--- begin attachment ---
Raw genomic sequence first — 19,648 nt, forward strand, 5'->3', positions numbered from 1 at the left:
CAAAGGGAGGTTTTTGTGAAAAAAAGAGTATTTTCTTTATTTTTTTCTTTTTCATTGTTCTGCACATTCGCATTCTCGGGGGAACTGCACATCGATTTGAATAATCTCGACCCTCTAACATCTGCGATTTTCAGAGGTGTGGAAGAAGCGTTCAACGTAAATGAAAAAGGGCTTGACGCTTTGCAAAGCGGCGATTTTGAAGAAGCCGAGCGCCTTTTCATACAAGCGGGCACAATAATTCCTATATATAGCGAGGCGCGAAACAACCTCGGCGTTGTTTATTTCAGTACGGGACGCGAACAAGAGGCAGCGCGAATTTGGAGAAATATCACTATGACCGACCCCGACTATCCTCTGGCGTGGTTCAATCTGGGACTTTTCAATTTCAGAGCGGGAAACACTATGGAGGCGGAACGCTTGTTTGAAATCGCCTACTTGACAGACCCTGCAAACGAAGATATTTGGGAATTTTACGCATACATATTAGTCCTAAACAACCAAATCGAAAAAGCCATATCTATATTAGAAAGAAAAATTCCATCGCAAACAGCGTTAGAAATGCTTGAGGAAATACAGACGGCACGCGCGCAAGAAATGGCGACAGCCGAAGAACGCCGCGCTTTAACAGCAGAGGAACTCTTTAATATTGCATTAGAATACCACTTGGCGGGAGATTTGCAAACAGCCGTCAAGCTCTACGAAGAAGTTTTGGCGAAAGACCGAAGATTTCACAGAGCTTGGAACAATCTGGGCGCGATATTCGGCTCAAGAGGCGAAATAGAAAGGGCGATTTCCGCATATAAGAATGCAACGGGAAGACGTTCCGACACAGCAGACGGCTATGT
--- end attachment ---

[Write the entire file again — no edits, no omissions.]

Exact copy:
Raw genomic sequence first — 19,648 nt, forward strand, 5'->3', positions numbered from 1 at the left:
CAAAGGGAGGTTTTTGTGAAAAAAAGAGTATTTTCTTTATTTTTTTCTTTTTCATTGTTCTGCACATTCGCATTCTCGGGGGAACTGCACATCGATTTGAATAATCTCGACCCTCTAACATCTGCGATTTTCAGAGGTGTGGAAGAAGCGTTCAACGTAAATGAAAAAGGGCTTGACGCTTTGCAAAGCGGCGATTTTGAAGAAGCCGAGCGCCTTTTCATACAAGCGGGCACAATAATTCCTATATATAGCGAGGCGCGAAACAACCTCGGCGTTGTTTATTTCAGTACGGGACGCGAACAAGAGGCAGCGCGAATTTGGAGAAATATCACTATGACCGACCCCGACTATCCTCTGGCGTGGTTCAATCTGGGACTTTTCAATTTCAGAGCGGGAAACACTATGGAGGCGGAACGCTTGTTTGAAATCGCCTACTTGACAGACCCTGCAAACGAAGATATTTGGGAATTTTACGCATACATATTAGTCCTAAACAACCAAATCGAAAAAGCCATATCTATATTAGAAAGAAAAATTCCATCGCAAACAGCGTTAGAAATGCTTGAGGAAATACAGACGGCACGCGCGCAAGAAATGGCGACAGCCGAAGAACGCCGCGCTTTAACAGCAGAGGAACTCTTTAATATTGCATTAGAATACCACTTGGCGGGAGATTTGCAAACAGCCGTCAAGCTCTACGAAGAAGTTTTGGCGAAAGACCGAAGATTTCACAGAGCTTGGAACAATCTGGGCGCGATATTCGGCTCAAGAGGCGAAATAGAAAGGGCGATTTCCGCATATAAGAATGCAACGGGAAGACGTTCCGACACAGCAGACGGCTATGT